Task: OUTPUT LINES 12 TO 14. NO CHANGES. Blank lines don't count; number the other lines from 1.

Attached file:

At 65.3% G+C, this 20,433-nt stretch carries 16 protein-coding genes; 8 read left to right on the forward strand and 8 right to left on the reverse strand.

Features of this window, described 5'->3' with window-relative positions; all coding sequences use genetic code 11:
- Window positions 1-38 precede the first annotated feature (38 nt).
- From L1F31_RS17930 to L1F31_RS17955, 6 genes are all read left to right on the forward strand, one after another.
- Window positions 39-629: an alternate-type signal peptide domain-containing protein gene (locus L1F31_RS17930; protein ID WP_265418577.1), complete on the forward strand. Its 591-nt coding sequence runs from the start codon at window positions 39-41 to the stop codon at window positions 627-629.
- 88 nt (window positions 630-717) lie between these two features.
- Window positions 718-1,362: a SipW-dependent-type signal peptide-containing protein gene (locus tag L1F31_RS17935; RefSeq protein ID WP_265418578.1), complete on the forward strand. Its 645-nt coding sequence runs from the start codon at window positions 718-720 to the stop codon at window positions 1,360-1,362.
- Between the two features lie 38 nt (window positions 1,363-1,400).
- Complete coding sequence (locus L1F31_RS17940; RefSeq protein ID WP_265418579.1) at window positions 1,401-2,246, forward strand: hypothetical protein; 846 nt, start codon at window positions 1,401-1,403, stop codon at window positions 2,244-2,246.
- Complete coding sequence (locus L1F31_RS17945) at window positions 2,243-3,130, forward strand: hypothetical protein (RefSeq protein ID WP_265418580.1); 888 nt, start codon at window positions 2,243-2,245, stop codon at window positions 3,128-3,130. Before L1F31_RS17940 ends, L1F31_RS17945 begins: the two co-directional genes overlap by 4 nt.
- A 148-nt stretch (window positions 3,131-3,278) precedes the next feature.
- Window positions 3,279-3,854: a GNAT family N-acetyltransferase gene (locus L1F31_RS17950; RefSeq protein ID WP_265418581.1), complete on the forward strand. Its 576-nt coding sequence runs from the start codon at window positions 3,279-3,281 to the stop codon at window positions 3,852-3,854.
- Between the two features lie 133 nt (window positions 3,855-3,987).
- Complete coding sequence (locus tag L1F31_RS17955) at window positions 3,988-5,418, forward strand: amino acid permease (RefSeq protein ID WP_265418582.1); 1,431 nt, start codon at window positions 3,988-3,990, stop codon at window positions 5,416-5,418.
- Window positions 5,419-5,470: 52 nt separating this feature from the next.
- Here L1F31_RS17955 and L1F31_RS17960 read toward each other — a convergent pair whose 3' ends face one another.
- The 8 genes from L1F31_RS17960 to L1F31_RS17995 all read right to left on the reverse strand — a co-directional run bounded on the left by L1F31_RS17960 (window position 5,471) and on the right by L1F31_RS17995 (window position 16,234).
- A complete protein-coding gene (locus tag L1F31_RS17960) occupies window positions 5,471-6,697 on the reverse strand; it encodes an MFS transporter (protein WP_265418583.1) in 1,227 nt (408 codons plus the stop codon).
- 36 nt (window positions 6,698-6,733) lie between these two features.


- Window positions 3,279-3,854: a GNAT family N-acetyltransferase gene (locus L1F31_RS17950; RefSeq protein ID WP_265418581.1), complete on the forward strand. Its 576-nt coding sequence runs from the start codon at window positions 3,279-3,281 to the stop codon at window positions 3,852-3,854.
- Between the two features lie 133 nt (window positions 3,855-3,987).
- Complete coding sequence (locus tag L1F31_RS17955) at window positions 3,988-5,418, forward strand: amino acid permease (RefSeq protein ID WP_265418582.1); 1,431 nt, start codon at window positions 3,988-3,990, stop codon at window positions 5,416-5,418.